Differences in Power Levels
Power differentials between levels — and characters —can make or break a reader’s experience with a story.
It can feel absolutely awesome for a character to go up a level and then beat an opponent they couldn’t scratch earlier. For some readers, this is exactly why they’re reading progression fantasy — to see a character’s power rise and to see them conquer previously insurmountable challenges.
This approach is absolutely valid, and it’s one of the most common styles. It is not, however, the only approach with merits. Very large differences in power between levels can make it harder for other characters to feel relevant if they do not keep up with the main character, for example. For some readers and writers, this is the ideal — eclipsing everyone is part of the fantasy — but it doesn’t work as well for stories focused on group progression (see below).
Another element with larger power gaps between levels is that it becomes harder to justify a main character punching above their weight, which is often another core fantasy for some progression fantasy readers…but the opposite of what others want. Characters constantly beating higher-level opponents can be awesome to some people, but hugely off-putting to others, as it may make levels feel irrelevant. This is frequently a complaint in LitRPGs, where numeric level discrepancies can be huge, and it can be hard to take a story seriously when a Level 6 protagonist beats a Level 75 antagonist, especially if it’s easy.
As a writer, it can be important to figure out exactly how much of a difference between levels feels reasonable to both allow for obvious improvement and allow characters to feel relevant in combat with characters outside their level range. If every titled level (say, going from Carnelian to Sunstone) is a ten-fold or greater improvement in speed, strength, and resilience, it stretches plausibility for some readers for a lower-level character to be able to contribute at all. Titled levels generally need to feel somewhat significant, however, because they tend to be much less frequent than numeric levels, and there tend to be fewer of them. Thus, if you have an end-goal in mind for “character must be this strong at the end of the series”, and you only have 6 titled levels to work with, you need for there to be at least some clear progression. For example, Arcane Ascension’s titled levels tend to represent a difference in power of about 1.5x to 2x compared to the previous level — and this is granular within levels, rather than being a “burst” of power improvement that happens when a level goes up. As a result, someone who is at the high end of Carnelian might be, say, 20% slower than a character that is at the low end of the next level, Sunstone…or they might actually be faster, if they have a more speed-focused attunement. This allows for characters to compete with higher-level ones, which is something I prefer, but it’s something many readers will strongly dislike.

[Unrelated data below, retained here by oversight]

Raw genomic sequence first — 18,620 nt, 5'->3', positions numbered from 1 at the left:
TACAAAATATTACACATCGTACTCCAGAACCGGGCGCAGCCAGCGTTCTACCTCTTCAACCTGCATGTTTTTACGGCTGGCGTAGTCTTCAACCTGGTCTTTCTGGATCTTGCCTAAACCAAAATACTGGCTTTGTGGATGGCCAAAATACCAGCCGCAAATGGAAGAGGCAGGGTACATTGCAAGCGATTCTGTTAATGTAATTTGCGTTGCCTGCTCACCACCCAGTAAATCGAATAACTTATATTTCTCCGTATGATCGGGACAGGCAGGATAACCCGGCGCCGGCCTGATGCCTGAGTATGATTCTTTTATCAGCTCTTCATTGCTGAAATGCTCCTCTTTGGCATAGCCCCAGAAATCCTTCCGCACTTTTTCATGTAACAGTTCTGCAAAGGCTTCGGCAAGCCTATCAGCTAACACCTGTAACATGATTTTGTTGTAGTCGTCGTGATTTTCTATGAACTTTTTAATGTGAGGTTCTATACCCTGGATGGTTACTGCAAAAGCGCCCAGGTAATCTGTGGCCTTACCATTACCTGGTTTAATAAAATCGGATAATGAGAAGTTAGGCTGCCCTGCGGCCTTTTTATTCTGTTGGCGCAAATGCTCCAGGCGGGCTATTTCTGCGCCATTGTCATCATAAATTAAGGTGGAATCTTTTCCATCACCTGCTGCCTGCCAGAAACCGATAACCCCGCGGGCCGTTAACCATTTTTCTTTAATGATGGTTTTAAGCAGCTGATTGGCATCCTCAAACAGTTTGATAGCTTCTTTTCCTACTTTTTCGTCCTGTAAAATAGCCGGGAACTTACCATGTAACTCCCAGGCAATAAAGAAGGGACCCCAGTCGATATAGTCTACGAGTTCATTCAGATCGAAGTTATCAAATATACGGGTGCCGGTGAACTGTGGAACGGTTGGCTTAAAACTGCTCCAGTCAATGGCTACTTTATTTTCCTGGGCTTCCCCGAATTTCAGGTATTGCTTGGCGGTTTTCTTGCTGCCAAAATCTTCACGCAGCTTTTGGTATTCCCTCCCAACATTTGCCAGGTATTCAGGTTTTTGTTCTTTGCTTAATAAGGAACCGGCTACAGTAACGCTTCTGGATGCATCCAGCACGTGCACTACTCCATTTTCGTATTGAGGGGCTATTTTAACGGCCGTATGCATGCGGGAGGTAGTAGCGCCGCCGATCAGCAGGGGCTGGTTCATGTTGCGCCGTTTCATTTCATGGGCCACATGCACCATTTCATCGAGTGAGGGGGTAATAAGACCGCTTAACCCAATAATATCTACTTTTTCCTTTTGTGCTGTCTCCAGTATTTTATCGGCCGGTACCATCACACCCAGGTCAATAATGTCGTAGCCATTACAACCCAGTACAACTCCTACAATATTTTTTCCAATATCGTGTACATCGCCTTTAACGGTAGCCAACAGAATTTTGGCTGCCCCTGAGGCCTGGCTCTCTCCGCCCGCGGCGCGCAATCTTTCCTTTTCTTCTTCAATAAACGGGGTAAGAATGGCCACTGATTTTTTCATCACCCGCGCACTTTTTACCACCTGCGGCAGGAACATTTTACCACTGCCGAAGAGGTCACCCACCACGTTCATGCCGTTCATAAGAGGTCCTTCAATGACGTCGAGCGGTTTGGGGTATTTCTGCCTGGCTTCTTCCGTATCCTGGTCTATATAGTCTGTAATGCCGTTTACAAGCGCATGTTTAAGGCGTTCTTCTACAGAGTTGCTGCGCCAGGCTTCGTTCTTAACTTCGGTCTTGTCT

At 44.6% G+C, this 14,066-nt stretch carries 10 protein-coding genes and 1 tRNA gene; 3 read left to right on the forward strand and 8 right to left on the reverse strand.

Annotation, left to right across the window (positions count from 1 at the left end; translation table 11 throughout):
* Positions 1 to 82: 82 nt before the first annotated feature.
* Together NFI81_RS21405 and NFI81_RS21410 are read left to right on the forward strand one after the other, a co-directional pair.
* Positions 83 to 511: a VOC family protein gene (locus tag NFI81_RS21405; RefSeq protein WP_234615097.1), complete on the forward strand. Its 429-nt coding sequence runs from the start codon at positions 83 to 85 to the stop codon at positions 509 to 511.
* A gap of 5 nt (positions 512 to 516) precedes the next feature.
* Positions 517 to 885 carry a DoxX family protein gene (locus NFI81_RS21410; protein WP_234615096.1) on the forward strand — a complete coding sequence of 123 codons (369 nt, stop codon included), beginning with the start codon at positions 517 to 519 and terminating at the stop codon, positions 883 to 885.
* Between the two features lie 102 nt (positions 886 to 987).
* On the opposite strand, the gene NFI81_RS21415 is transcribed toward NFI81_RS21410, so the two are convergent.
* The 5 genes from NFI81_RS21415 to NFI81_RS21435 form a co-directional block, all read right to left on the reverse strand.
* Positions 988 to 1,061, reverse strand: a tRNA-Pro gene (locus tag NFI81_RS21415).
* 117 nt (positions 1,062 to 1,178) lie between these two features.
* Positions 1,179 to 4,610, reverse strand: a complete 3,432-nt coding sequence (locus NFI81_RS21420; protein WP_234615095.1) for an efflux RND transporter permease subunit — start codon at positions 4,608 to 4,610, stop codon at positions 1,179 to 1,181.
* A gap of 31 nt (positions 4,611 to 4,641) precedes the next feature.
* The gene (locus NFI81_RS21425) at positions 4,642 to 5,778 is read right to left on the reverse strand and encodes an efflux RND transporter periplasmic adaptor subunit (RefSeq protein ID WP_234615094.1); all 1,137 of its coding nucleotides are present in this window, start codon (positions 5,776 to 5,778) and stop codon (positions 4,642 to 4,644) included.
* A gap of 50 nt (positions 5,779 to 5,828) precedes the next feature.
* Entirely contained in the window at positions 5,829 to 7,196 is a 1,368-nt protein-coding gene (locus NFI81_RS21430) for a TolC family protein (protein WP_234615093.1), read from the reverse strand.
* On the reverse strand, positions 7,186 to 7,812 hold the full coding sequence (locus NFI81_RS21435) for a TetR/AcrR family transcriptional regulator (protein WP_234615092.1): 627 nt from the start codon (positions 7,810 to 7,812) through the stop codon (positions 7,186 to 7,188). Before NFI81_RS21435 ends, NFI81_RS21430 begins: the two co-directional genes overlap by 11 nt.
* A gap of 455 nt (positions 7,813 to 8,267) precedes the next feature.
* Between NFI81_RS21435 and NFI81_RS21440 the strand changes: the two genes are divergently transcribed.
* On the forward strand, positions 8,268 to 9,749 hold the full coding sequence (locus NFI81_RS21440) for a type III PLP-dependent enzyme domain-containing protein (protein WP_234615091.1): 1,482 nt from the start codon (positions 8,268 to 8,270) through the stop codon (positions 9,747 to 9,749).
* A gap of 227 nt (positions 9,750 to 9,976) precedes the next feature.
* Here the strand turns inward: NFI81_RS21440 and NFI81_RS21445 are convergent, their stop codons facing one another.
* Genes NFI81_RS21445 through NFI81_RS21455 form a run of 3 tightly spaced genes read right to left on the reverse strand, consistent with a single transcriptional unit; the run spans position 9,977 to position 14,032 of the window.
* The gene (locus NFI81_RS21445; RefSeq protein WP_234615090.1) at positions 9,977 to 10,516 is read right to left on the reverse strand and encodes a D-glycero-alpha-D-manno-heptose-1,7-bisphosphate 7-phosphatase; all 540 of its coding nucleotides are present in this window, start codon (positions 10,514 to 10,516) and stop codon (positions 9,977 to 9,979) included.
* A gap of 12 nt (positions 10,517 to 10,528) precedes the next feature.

Another element that authors can consider is asynchronous ability progression — meaning, not all of a character’s attributes improve at the same rate. In Arcane Ascension, for example, a Guardian’s strength improves along with their attunement level…but a Mender’s generally does not. As such, a low-level Guardian might still be able to out-punch even a maximum level Mender. This can be contrasted with classic Cultivation novels, where things like speed, strength, and resilience often improve at the same rates.
One very common approach to this is to make leveling more meaningful for offense and utility than defense. This is often true in magical school progression stories, like Mage Errant, Mother of Learning, and my own Arcane Ascension. It allows levels to feel like they still allow for clear benefits, but while the characters may get both stronger passive and active defenses (e.g. spells, items, etc.), their defenses to not scale up exponentially in the same way their other powers might. As a result of this, high-level characters can be more easily hurt by lower-level characters under very specific circumstances — like through surprise attacks, using specific weaknesses, or powerful magical items. You can still potentially stab a high-level Elementalist with a knife if you get close enough and they don’t have any countermeasures active. It’s noteworthy that while this is a common approach, it is also something a large number of readers in this subgenre find unsatisfying.